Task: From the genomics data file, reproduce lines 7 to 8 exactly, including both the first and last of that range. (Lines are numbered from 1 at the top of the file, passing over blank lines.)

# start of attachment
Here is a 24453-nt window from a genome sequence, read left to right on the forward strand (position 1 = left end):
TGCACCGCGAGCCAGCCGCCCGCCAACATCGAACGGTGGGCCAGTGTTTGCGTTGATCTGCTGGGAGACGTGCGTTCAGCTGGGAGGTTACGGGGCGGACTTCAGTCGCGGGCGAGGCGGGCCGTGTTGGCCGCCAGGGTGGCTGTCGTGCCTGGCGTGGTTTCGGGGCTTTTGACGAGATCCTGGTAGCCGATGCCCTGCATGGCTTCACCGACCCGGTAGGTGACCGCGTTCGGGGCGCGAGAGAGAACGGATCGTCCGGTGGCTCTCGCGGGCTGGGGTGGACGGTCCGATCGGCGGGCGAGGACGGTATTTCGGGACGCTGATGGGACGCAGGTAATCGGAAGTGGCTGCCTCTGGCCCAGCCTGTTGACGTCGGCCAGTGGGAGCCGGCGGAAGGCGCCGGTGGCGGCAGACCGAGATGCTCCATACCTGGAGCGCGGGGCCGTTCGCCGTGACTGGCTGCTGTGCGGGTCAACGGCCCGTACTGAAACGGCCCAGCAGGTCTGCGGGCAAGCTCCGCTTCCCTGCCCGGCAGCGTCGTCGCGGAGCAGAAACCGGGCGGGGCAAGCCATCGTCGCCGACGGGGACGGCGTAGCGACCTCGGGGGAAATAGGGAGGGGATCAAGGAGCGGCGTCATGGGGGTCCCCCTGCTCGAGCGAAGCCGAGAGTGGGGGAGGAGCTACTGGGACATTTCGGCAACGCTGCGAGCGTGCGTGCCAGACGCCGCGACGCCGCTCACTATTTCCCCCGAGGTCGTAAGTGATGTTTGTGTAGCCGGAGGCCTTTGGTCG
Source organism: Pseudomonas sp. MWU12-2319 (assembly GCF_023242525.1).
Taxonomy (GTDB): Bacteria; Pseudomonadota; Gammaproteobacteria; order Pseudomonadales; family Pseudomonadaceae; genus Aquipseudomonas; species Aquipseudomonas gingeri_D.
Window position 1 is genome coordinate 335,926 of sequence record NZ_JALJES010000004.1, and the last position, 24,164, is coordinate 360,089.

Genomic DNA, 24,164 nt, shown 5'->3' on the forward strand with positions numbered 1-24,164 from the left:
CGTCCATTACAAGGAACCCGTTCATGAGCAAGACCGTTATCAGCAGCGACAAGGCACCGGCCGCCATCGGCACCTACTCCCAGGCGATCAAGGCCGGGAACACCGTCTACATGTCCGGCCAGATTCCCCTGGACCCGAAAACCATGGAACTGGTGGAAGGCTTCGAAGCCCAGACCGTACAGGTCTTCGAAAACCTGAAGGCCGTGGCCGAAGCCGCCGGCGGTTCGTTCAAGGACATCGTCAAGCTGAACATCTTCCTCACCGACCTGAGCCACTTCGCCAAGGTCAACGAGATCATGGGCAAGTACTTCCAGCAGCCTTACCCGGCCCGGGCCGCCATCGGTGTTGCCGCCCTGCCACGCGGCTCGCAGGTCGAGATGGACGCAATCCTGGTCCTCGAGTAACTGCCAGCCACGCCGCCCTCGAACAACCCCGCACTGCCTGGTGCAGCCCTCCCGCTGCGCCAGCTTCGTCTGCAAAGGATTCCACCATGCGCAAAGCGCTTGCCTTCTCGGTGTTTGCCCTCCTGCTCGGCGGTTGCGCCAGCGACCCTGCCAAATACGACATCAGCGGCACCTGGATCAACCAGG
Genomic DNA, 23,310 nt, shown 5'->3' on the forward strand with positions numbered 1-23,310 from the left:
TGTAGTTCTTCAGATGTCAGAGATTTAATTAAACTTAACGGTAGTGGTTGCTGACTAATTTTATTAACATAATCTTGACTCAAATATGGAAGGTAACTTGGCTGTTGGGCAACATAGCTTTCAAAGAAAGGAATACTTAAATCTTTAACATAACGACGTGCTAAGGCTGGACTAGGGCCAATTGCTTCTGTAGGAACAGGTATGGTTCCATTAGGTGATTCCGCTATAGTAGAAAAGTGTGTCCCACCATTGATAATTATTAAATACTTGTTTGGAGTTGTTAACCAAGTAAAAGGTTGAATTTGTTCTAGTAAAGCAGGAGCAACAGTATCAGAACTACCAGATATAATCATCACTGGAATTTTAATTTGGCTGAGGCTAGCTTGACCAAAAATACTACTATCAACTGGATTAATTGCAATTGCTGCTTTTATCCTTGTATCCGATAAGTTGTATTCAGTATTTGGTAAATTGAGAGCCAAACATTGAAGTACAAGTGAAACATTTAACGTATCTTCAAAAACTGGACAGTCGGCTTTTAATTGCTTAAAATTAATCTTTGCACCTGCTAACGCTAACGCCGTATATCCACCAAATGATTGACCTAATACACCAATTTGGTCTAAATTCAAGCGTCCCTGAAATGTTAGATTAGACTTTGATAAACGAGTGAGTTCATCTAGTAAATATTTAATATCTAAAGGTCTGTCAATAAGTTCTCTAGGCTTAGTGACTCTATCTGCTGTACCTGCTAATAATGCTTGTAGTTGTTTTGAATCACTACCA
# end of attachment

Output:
CGTCCATTACAAGGAACCCGTTCATGAGCAAGACCGTTATCAGCAGCGACAAGGCACCGGCCGCCATCGGCACCTACTCCCAGGCGATCAAGGCCGGGAACACCGTCTACATGTCCGGCCAGATTCCCCTGGACCCGAAAACCATGGAACTGGTGGAAGGCTTCGAAGCCCAGACCGTACAGGTCTTCGAAAACCTGAAGGCCGTGGCCGAAGCCGCCGGCGGTTCGTTCAAGGACATCGTCAAGCTGAACATCTTCCTCACCGACCTGAGCCACTTCGCCAAGGTCAACGAGATCATGGGCAAGTACTTCCAGCAGCCTTACCCGGCCCGGGCCGCCATCGGTGTTGCCGCCCTGCCACGCGGCTCGCAGGTCGAGATGGACGCAATCCTGGTCCTCGAGTAACTGCCAGCCACGCCGCCCTCGAACAACCCCGCACTGCCTGGTGCAGCCCTCCCGCTGCGCCAGCTTCGTCTGCAAAGGATTCCACCATGCGCAAAGCGCTTGCCTTCTCGGTGTTTGCCCTCCTGCTCGGCGGTTGCGCCAGCGACCCTGCCAAATACGACATCAGCGGCACCTGGATCAACCAGG
Genomic DNA, 23,310 nt, shown 5'->3' on the forward strand with positions numbered 1-23,310 from the left: